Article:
The Best Damn Pizza in Rochester
Despite this publication’s title, I’m not entirely nomadic, I do have an apartment in a low cost of living place—Rochester, New York. With Omicron still high, I bunkered down this January, and decided to write something about my hometown. Occasionally, I struggle to find a topic for these posts, but there was never any question of what this one would be about.
Here’s an insider-y pizza tour of Rochester.
While more upscale options have hit the local pizza scene in recent years, what Rochester is known for is very bread-y, doughy pizza. As someone raised in Penfield, a suburb of Rochester, it’s the only type of pizza I had growing up and I still love it. I don’t care if pizza snobs thumb their nose at it. Personally, I think there's something a little too dignified about the classic New York style-slice, with it’s thin, lean crust. Pizza should be a comforting cloud, a gentle friend.
Mr. Shoes, Salvatore’s, and Pontillo’s (more on Pontillo’s later) are three local chains that understand this concept, but there’s no place that exemplifies this style of fluffy pizza more than Mark’s Pizzeria. It’s the best of the best, either as a sheet party pizza or a single slice. I have fond teenage memories of grabbing a gigantic Mark’s slice and a can soda for $3 after school. Single slices were so large they could barely fit in the styrofoam shells they came in.
A few years ago, I got weirdly obsessed with this VICE interview with a man who had survived on nothing but pizza for the last 25 years. I imagine most people were horrified by this story. But as someone who will often eat the same food over and over, sometimes for days on end, I guess I saw something of myself in this guy. Like, damn, this could have been me if I took things too far, or whatever. Still, I balked when I got to this part in the interview:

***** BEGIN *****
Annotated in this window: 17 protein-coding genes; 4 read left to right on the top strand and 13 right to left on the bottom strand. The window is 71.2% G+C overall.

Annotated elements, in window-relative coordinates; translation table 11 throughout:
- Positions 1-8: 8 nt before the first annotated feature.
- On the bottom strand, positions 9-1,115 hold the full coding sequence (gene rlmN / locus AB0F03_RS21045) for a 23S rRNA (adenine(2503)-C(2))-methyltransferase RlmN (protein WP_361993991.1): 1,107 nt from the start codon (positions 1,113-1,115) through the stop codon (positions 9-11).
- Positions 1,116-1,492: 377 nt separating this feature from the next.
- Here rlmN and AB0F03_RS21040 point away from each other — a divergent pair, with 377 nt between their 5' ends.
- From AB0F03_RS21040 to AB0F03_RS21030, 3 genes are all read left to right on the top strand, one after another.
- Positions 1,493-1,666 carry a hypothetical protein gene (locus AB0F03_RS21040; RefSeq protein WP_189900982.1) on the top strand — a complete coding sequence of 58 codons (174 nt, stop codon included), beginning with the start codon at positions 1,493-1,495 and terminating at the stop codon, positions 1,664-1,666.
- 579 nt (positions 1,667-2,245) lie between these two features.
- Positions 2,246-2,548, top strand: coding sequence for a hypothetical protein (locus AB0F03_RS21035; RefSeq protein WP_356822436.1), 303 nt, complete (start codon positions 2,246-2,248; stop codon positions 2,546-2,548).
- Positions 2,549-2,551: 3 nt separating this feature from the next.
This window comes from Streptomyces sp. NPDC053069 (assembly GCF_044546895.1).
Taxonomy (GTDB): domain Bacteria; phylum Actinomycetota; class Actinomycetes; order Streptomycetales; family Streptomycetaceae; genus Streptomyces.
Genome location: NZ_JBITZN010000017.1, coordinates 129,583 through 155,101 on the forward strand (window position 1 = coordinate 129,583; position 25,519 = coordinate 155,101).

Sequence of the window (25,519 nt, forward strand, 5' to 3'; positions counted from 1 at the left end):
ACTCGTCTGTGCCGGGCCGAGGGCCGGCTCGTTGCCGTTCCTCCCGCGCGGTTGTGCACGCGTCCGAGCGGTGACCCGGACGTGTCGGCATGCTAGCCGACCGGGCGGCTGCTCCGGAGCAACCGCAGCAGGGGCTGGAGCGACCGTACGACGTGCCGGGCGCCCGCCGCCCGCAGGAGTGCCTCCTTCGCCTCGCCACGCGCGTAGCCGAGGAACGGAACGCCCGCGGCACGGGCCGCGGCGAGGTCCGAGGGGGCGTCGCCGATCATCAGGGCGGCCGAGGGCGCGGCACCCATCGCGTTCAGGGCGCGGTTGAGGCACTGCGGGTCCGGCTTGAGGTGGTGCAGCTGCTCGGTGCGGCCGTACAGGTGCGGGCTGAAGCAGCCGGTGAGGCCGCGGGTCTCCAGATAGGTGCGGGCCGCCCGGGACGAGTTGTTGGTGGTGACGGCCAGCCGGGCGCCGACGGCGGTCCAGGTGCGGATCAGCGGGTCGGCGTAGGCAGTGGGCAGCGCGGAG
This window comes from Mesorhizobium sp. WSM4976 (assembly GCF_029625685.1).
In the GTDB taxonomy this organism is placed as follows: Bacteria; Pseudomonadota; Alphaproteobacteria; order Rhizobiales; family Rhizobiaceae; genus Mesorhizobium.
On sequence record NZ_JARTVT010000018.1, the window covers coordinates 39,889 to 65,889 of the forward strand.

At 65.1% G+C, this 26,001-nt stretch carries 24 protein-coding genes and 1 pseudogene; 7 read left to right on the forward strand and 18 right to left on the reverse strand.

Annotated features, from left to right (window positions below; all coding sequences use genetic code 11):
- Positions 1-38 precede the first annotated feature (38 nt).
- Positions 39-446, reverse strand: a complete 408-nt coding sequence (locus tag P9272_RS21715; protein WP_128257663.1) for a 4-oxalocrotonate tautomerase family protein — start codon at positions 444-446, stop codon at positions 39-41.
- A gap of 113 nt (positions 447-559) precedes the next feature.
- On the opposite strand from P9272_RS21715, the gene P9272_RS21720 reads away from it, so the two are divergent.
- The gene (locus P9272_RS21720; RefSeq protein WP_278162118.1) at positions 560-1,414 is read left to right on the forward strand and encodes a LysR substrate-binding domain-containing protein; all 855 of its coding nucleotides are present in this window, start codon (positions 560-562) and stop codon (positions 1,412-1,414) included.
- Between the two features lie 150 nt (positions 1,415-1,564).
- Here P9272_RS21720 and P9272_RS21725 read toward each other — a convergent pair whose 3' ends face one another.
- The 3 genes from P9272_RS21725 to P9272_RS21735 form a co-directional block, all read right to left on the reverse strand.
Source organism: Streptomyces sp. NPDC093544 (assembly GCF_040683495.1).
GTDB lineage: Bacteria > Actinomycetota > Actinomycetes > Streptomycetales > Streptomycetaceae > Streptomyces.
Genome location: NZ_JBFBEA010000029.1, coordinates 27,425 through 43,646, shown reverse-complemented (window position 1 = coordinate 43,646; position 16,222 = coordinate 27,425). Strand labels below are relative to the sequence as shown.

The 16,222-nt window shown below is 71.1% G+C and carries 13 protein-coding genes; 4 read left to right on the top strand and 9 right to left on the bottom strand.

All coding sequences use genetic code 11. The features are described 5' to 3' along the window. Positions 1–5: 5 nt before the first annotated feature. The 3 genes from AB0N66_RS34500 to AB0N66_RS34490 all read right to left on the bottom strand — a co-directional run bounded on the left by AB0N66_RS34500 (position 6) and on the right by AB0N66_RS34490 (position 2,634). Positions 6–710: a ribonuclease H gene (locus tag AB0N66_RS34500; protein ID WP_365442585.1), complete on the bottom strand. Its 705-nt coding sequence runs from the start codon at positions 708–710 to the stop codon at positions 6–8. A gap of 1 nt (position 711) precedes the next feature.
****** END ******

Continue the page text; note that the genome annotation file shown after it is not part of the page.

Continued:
What's your go-to pizza?
My absolute favorite pizza is from Pontillo's in Upstate New York. [Author's note: It's a chain based in Rochester with 20 locations in that area.] I haven't had it in over ten years, so I can't speak to whether it's still good, but the last time I had it, it was far above any pizza I'd ever had.
Pontillo’s?! Pontillo’s isn’t even the best pizza in Rochester, how was it his absolute favorite of all time?
But then I realized, I’d never actually had Pontillo’s, so what the hell did I know. Maybe it does beat Mark’s, so I decided to order Pontillo’s for the first time for this newsletter. I also ordered a Mark’s pizza, to compare, and also because I’ll never pass up on an opportunity to order Mark’s.